Irruptive meets invasive


The Common Redpoll is an irruptive species: an arctic species that may or may not turn up locally in search of food in any particular year. This winter, they are here. They travel in flocks which descend on seeds. Locally, they seem to be partial to the common tansy, an invasive species.

The name, redpoll, refers to the red cap they sport — poll being an old word for head, as in “take a poll” (count heads), or a “poll tax” (a tax on each head). 

Flocks of the Common Redpoll are visiting the Lake this year. They fly frenetically between feeding on one bush of the (gone to seed) Common Tansy to the next.

While they are named for the red cap on their crowns, they also have distinctive black patterns on their faces that look like the ionizing radiation hazard trefoil with the bird’s bill poking through the centre. Here a redpoll is feasting on tansy seeds.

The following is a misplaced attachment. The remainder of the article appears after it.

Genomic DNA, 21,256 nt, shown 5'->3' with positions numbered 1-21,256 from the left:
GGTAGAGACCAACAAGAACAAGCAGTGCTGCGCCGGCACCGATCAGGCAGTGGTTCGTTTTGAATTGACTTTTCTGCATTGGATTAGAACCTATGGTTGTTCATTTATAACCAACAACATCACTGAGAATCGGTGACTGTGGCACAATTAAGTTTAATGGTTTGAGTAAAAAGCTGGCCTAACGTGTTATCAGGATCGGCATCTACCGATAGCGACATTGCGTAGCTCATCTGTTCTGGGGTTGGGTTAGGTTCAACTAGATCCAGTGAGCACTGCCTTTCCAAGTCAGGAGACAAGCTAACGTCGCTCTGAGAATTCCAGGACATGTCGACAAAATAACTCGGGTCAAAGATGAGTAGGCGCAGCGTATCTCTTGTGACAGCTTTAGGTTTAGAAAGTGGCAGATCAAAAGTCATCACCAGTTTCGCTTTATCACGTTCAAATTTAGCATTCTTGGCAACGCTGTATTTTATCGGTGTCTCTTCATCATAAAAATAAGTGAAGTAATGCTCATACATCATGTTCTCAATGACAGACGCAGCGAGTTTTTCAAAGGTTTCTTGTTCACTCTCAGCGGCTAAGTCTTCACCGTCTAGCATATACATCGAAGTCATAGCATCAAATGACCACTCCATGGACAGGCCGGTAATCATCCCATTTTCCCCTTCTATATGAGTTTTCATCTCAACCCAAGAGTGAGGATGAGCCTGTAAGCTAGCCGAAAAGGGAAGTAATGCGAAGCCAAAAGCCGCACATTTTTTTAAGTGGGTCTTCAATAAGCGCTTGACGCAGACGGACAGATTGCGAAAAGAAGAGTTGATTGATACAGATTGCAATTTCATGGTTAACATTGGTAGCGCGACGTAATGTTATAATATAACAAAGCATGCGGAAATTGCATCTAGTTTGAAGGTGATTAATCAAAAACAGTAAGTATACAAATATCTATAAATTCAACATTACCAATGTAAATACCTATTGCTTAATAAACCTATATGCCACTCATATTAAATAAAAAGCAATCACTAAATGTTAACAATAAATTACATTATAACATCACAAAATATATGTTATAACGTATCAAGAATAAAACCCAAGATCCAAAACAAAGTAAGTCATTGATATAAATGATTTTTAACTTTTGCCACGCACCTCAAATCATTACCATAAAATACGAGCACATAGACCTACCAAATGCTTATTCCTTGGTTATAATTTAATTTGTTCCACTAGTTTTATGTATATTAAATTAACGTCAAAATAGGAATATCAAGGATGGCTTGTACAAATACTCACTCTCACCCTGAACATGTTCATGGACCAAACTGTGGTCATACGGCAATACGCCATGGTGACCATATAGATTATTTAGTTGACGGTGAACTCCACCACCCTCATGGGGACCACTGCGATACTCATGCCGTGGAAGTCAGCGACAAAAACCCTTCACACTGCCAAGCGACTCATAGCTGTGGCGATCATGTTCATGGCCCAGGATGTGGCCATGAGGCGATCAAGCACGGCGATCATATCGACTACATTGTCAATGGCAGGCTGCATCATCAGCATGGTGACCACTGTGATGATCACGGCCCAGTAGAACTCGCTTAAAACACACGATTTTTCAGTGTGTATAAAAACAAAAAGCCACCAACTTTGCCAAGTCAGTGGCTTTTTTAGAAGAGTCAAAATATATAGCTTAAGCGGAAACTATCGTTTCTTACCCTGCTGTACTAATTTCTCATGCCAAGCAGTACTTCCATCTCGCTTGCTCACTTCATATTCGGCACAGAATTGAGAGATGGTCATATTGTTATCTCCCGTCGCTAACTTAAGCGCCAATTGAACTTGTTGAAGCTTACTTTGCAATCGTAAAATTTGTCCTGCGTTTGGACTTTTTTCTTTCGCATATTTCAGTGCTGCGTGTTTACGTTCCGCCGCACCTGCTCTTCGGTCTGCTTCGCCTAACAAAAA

“I’m off to check out the seeds I see over there.”

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3 Responses to Irruptive meets invasive

  1. Lynn says:

    Hi Alistair,

    I really like your description of their face markings – I will always be able to identify redpolls now, based on looking for the radiation hazard symbol!

  2. That first photo brings to mind a Fenwick Lansdowne painting…

  3. Shirley says:

    Good morning Alistair! I saw these quick little birds the other day and couldn’t get a clear shot, must faster than I am. Now I know what they are thanks to you. Great shots Alistair.

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